The reason I’ve been carrying on about organisms here is because I don’t think that organisms are like artifacts or machines, and that’s why engineering principles — not even computer science principles — can help us really understand what they’re doing and how they’re doing it.

    The idea that organisms are basically just really complicated machines is the conceptual basis of what Descartes got wrong and everything that’s followed from that error (including the assumption that biology is reducible to physics). I want us to go back to Aristotle’s clear-sighted recognition that organisms are fundamentally different from artifacts, and develop theoretical biology on that basis. This is the approach taken by Stephen Talbott and J. Scott Turner — names that I know are respected (if not admired) by the UD regulars.

  70. 70
    kairosfocus says:

    PM1, we may debate organisms on the whole till the Egrets fly home to their roosts Saturday next week. Organisms start with cells, which are vastly beyond the tiny but crucial slice we are looking at, the process logic of chaining AA’s toward proteins based on a stepwise process that starts, extends, terminates based on as we all know a succession of codons in mRNA fed into a ribosome. This is based on the genetic code and is recognisably goal directed, stepwise, finite and halts. That is enough to see a crucial part of the architecture of the world of life, its use of code [so, language and logic], also the presence of goals, where yes it also reflects deep knowledge of polymer chemistry. This is a class of synthesis that dwarfs what we can do but we can recognise what it is. Onward, if we can keep from accidents and abuses it doubtless transforms chemistry and technology. KF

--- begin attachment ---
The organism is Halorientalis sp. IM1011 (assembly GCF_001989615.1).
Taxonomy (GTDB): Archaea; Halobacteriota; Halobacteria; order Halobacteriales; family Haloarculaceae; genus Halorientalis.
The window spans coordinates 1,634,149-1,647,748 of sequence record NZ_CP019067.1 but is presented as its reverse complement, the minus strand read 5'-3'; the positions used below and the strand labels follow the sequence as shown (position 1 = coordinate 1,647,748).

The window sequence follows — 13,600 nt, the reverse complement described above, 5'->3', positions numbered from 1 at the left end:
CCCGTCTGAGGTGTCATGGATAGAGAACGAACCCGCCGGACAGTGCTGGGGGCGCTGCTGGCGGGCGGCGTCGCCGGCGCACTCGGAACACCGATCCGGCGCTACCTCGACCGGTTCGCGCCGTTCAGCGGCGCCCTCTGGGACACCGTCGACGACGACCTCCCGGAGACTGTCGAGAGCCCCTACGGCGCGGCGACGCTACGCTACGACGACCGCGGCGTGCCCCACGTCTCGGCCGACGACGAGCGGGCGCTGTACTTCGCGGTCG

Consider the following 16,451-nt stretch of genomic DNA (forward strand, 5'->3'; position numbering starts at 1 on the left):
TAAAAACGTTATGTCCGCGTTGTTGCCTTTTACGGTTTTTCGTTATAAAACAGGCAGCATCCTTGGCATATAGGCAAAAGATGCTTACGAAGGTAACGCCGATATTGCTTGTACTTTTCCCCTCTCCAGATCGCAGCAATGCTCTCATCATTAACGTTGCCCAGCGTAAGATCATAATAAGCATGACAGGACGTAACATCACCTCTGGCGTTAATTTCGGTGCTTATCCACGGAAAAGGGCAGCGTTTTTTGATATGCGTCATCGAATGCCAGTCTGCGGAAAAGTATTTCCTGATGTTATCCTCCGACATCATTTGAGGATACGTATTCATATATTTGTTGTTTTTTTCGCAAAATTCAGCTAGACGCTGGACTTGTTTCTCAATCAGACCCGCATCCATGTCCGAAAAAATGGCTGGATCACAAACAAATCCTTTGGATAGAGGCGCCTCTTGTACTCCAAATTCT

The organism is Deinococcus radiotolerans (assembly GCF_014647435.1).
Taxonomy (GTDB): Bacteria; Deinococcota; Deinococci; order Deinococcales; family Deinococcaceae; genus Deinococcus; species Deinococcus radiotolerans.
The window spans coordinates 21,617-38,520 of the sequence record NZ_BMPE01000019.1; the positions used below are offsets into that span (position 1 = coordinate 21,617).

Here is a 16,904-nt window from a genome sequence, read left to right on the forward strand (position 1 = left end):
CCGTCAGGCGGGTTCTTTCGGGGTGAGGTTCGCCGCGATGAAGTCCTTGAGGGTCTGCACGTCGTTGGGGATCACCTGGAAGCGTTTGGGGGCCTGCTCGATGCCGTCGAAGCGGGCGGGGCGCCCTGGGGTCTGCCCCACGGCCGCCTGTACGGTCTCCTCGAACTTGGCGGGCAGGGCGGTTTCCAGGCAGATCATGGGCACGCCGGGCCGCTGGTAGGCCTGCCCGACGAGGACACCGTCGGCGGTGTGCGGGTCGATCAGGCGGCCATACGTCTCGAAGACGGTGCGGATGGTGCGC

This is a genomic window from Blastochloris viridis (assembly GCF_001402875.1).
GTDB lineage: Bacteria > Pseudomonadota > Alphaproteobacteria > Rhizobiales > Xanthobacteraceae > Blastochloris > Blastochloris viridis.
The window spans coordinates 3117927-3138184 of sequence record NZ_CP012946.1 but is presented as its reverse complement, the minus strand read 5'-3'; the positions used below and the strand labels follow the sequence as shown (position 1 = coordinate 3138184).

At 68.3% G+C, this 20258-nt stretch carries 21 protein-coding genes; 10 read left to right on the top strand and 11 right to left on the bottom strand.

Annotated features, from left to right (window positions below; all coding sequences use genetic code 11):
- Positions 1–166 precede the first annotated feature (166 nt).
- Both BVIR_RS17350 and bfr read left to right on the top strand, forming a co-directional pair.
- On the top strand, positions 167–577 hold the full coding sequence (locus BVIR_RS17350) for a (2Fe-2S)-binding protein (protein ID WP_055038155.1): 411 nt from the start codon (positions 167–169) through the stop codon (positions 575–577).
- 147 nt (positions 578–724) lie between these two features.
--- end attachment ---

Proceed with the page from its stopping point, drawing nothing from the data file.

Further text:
71. 71
    Alan Fox says:

    Just a reminder for KF that sequence =/= function. Were I more computer-literate, I could devise a program that would write DNA sequences that begin with AUG, then a random choice of codons excluding TAA, TGA, TAG then adding a stop codon after a number of codons biased around an average protein sequence length, say 300 or so aa’s. There is no way as yet to discern putative function of the translated protein from a sequence length generated as I describe, other than synthesizing it and observing any biochemical activity. Sequence =/= function.